The startling fall in prospective Australian live cattle exports to Indonesia has come as a surprise to the government and immediately prompted the question of whether tensions in the relationship – especially over boat turnbacks and the executions of two Australians – have been at play here.
But it is Indonesia’s nationalistic view about food security that is considered the significant factor in the decline in the import quota from 282,000 last quarter – with actual exports about 250,000 – to 50,000 for the quarter starting July.
Indonesian President Joko Widodo had food security as part of the platform on which he was elected.
In practice there is tension between Indonesia’s desire to move to self-sufficiency and the practicalities of doing so. This saw a relatively low 100,000 permits issued for cattle from Australia for the first quarter of 2015 become a greatly increased number in the second quarter.
There is also a difference of attitude between the Indonesian agriculture ministry and the trade ministry. The latter is much more in favour of cattle imports. The current quarter’s low figure suggests the agriculture ministry had the upper hand. The importers were hoping to get permits for more than 200,000 cattle. The recent annual average for this quarter has been nearly 135,000.
None of the three ministers – Agriculture Minister Barnaby Joyce, Foreign Minister Julie Bishop and Treasurer Joe Hockey – who commented on the issue on Tuesday provided any detailed explanation for the cut.
Bishop was adamant that it was not about the general bilateral relationship, saying it was a matter of trade negotiations, but did not elaborate. Joyce said that “Indonesia has clearly stated that their aspiration is to be self-sufficient in cattle, in beef”.
One reason, apart from a lack of hard information, why the ministers were reticent could be the government’s reluctance to reflect publicly on domestic Indonesian politics. Joyce said: “I’m not here to comment on the internal operations of another nation”.
Indonesia’s ambassador to Australia Nadjib Riphat Kesoema said in a statement to the ABC that the quota cut “is not in any way related to political conditions nor to the state of Australia-Indonesia relations”, but was made “on the basis of economics [sic] considerations, with the aim of maintaining the right supply of meat for Indonesian consumers”.
Joyce says he is working to find “alternate venues” for the cattle. The government points out the Indonesian action shows the importance of broadening the live cattle export market, saying six new markets have been added under it – Egypt, Iran, Lebanon, Cambodia, Bahrain and Thailand – although Lebanon and Iran are yet to start operating.
But Indonesia is big and vital as a market, taking more than half of Australia’s annual cattle exports. Joyce wants to find ways to put more stability and predictability into it, if possible by having the quota set on an annual rather than a quarterly basis. He had hoped to visit Indonesia earlier this year but that became impossible because of the execution issue. It’s now more necessary that he goes.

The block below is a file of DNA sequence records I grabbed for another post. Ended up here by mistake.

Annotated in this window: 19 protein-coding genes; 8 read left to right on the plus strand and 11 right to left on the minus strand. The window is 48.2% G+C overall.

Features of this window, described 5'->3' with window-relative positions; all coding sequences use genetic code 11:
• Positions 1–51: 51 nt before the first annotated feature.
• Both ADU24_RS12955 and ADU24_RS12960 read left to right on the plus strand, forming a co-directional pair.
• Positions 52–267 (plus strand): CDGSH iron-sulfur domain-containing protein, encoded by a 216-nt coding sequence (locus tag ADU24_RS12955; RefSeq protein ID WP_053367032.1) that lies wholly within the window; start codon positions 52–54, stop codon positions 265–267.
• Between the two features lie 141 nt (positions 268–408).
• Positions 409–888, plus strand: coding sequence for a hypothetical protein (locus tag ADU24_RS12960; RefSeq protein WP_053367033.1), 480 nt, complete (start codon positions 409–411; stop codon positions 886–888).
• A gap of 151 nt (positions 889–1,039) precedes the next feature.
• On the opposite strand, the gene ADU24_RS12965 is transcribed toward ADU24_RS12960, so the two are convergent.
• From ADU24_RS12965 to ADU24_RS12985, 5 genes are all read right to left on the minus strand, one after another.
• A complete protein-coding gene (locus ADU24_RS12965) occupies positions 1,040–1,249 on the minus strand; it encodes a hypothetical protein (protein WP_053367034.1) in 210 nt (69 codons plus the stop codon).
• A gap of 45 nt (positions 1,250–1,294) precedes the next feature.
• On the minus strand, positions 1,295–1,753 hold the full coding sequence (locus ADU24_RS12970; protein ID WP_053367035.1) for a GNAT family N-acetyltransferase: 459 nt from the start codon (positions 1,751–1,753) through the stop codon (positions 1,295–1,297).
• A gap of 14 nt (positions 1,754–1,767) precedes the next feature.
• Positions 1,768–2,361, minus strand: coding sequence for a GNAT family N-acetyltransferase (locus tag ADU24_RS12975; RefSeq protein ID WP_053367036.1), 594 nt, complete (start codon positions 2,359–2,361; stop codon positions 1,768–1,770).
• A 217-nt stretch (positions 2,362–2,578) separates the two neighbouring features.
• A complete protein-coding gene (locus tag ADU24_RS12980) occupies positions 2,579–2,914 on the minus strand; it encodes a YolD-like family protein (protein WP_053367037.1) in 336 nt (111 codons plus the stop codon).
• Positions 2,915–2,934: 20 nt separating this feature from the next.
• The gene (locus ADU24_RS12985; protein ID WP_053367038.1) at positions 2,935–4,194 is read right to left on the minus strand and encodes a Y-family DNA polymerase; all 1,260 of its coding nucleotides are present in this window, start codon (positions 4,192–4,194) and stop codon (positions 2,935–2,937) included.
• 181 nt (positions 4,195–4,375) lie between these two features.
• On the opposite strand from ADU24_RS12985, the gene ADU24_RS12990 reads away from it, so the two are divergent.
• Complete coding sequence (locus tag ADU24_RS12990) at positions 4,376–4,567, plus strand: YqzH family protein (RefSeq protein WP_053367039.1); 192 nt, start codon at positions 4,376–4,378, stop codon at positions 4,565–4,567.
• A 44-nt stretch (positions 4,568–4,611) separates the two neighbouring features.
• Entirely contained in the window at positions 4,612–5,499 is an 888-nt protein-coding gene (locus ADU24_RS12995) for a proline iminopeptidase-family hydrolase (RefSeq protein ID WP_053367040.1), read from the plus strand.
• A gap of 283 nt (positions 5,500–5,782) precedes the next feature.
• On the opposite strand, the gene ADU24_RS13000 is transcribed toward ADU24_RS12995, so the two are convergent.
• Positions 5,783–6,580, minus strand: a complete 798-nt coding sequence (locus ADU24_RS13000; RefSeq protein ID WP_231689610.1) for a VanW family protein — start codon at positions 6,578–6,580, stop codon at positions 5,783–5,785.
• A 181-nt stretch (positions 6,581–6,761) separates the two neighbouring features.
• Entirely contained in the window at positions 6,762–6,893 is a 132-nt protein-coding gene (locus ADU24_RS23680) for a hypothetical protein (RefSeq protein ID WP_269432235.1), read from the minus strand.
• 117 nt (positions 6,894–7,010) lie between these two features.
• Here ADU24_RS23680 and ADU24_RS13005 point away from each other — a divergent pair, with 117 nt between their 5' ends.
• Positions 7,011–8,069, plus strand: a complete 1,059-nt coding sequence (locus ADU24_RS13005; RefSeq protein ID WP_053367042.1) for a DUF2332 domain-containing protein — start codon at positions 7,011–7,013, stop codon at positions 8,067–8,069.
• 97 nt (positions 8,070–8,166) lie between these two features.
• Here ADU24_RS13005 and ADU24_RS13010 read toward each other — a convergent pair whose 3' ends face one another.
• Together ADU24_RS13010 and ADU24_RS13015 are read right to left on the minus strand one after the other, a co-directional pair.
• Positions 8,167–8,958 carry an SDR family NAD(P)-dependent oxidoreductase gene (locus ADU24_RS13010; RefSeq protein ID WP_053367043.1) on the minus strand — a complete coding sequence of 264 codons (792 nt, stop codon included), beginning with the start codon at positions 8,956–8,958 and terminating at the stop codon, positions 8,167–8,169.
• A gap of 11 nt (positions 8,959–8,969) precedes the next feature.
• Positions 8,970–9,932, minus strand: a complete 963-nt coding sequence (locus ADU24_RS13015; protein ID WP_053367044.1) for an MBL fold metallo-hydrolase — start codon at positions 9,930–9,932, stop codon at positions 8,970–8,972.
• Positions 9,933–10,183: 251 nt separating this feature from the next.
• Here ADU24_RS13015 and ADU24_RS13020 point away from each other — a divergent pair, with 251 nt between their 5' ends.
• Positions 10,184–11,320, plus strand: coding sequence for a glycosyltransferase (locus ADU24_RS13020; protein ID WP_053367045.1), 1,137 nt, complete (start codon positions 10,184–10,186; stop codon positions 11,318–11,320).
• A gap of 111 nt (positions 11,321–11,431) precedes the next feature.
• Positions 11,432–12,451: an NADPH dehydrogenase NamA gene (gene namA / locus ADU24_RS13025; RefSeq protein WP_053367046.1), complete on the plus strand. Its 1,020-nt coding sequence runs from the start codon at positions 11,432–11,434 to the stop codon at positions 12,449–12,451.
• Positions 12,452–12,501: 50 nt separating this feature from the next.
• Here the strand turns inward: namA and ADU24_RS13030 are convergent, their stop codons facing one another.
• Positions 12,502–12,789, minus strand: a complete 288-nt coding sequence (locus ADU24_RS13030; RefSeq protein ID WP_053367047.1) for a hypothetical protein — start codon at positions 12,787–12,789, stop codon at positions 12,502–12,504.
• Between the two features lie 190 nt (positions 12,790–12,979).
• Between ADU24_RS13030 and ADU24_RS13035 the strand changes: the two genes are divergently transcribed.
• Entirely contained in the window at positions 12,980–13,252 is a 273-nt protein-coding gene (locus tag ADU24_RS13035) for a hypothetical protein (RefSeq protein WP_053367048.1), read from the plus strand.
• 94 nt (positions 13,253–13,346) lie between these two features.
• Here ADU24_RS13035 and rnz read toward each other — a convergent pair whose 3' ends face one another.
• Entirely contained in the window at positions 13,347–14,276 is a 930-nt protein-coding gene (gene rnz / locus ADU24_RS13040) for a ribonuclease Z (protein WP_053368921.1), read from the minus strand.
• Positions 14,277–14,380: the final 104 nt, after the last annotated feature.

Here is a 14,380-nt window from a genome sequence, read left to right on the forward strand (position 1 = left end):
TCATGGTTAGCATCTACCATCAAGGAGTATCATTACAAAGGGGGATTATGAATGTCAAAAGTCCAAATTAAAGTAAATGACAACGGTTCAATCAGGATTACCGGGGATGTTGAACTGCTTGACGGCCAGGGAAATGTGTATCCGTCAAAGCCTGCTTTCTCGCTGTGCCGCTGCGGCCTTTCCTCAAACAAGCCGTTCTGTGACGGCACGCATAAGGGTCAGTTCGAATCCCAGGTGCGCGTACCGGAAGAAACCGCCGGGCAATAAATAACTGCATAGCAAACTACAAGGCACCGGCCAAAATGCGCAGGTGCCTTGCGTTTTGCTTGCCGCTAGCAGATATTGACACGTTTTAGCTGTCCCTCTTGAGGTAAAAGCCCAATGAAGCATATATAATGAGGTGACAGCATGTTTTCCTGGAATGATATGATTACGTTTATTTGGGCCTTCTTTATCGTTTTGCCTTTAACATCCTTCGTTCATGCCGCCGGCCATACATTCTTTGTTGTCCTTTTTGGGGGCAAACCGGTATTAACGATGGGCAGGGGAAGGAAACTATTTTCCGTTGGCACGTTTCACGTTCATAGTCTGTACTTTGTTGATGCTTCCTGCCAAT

“Our number one goal is to make sure that we have a long-term and an engaged relationship with the shoppers of Jakarta and the government of Indonesia so we can be reliable suppliers and reliable venue,” Joyce said. Whether this will be possible in light of the Widodo government’s domestic priorities remains to be seen. On Tuesday, Joyce was still trying to reach the agriculture minister by telephone.
Joyce’s performance on the cattle issue, and more generally, will be closely watched by colleagues, given that his outspoken defiance of the rules of cabinet solidarity over the Shenhua coal mine project (located in his New England seat) has raised questions about his ability to be a “team player”.
Joyce’s stance on the mine, which was approved by Environment Minister Greg Hunt and appears certain to get a licence from the Baird government, has led some commentators to say he should have resigned from the frontbench.
Now it is being used to question whether Joyce would be a suitable deputy prime minister, the position he would hold in a Coalition government if he replaced Nationals leader Warren Truss. There has been speculation that Truss, who has previously suffered ill health, will quit politics at the election.
Tough independent stands have been a characteristic of some Nationals over the years. They can win approval from colleagues and the party’s base. But they can also backfire, giving ammunition to enemies and rivals.
This should have been a good time for Joyce, with the release of the long-awaited white paper on agriculture. Instead, that has been overshadowed by the ban on his appearing on Q&A, the mine row, and now the cattle problem.
Joyce, whose long-held aim has been to become leader of his party when Truss retires, suddenly finds himself in a very testing and risky period of his career.
Authors: The Conversation